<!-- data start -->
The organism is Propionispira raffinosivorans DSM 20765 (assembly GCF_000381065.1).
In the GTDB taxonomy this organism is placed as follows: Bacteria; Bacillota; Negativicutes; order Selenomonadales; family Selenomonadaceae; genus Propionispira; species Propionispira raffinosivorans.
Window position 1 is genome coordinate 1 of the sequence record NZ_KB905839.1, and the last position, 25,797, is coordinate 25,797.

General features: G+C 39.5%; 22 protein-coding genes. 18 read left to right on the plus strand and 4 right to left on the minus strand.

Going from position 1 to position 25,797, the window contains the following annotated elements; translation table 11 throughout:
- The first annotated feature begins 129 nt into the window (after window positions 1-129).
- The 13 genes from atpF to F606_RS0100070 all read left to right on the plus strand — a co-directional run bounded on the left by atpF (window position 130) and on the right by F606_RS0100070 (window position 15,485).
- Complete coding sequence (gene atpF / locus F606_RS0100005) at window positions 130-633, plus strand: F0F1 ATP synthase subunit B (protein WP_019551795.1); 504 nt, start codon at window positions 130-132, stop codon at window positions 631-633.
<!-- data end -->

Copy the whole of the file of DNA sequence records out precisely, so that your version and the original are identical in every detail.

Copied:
The organism is Propionispira raffinosivorans DSM 20765 (assembly GCF_000381065.1).
In the GTDB taxonomy this organism is placed as follows: Bacteria; Bacillota; Negativicutes; order Selenomonadales; family Selenomonadaceae; genus Propionispira; species Propionispira raffinosivorans.
Window position 1 is genome coordinate 1 of the sequence record NZ_KB905839.1, and the last position, 25,797, is coordinate 25,797.

General features: G+C 39.5%; 22 protein-coding genes. 18 read left to right on the plus strand and 4 right to left on the minus strand.

Going from position 1 to position 25,797, the window contains the following annotated elements; translation table 11 throughout:
- The first annotated feature begins 129 nt into the window (after window positions 1-129).
- The 13 genes from atpF to F606_RS0100070 all read left to right on the plus strand — a co-directional run bounded on the left by atpF (window position 130) and on the right by F606_RS0100070 (window position 15,485).
- Complete coding sequence (gene atpF / locus F606_RS0100005) at window positions 130-633, plus strand: F0F1 ATP synthase subunit B (protein WP_019551795.1); 504 nt, start codon at window positions 130-132, stop codon at window positions 631-633.